TFSA Or RRSP? Or Both?

Aug 29, 2017

We asked Tuck Yiong, Portfolio Manager at Caldwell Securities Ltd., to explain the differences between these two types of accounts.

Tax Free Savings Accounts and Registered Retirement Savings Plans can hold various investments, including:

TFSAs differ from RRSPs in that any amount withdrawn from the account is automatically added back to the contribution room for the following year. Any unused contribution room can be carried forward indefinitely to future years.

TFSAs are more flexible than RRSPs, which require you to have an earned income and be under the age of 71 in order to make a contribution. Once you turn 71, your RRSPs must be converted to a Registered Retirement Income Fund (RRIF) from which you will receive regular payments.

TFSA or RRSP

How taxation can affect your choice

When choosing between a TFSA and an RRSP, one of the main considerations is your current and future levels of taxation.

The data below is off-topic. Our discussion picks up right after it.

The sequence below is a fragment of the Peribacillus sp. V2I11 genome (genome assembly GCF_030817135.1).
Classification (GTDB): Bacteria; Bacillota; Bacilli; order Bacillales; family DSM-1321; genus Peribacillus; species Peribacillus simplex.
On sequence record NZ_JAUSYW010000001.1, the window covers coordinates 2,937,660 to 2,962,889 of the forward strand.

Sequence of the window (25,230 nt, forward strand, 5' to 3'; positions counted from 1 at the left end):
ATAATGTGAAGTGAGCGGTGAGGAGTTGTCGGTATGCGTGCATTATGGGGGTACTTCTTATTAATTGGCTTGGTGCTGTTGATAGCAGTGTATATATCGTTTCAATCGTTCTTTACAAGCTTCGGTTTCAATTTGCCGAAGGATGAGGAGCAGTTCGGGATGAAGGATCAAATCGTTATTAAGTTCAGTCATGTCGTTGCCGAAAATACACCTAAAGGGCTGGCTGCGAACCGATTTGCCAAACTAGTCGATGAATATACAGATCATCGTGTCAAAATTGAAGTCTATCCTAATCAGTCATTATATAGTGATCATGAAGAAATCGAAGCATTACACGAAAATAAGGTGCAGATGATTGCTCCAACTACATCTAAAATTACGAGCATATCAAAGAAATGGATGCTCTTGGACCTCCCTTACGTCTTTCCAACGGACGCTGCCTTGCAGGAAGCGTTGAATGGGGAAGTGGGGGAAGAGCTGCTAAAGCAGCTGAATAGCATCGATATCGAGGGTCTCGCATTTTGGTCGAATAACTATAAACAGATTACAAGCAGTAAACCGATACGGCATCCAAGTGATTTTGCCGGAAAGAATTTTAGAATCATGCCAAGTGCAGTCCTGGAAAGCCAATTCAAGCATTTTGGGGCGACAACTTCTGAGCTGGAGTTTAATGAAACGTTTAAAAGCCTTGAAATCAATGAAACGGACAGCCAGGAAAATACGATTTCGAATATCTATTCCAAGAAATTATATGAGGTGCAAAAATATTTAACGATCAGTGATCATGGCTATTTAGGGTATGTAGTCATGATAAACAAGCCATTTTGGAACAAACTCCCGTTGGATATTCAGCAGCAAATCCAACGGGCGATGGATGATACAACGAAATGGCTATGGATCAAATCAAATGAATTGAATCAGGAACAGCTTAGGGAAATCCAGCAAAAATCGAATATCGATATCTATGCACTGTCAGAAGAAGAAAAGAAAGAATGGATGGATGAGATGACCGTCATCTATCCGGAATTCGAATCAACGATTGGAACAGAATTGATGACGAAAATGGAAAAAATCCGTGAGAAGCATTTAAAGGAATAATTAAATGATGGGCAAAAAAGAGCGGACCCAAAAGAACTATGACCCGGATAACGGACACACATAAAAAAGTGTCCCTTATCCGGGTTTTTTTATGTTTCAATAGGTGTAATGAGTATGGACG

Generally, savers who expect to have the same or lower tax rates during retirement as during their working years benefit more from the RRSP, while others would benefit more from a TFSA.

Another consideration may be your eligibility for income-tested benefits such as Old Age Security, the Guaranteed Income Supplement, Canada Child Tax Benefit, the GST/HST Credit and the Age Amount Tax Credit. Unlike income from an RRSP or RRIF, which is included when calculating these benefits, withdrawals from a TFSA do not affect the level of benefits received. It should be kept in mind that every individual faces different circumstances and financial needs.

SolarShare's 5-Year Solar Bonds can be held in both RRSP and TFSA accounts. Find out the details here.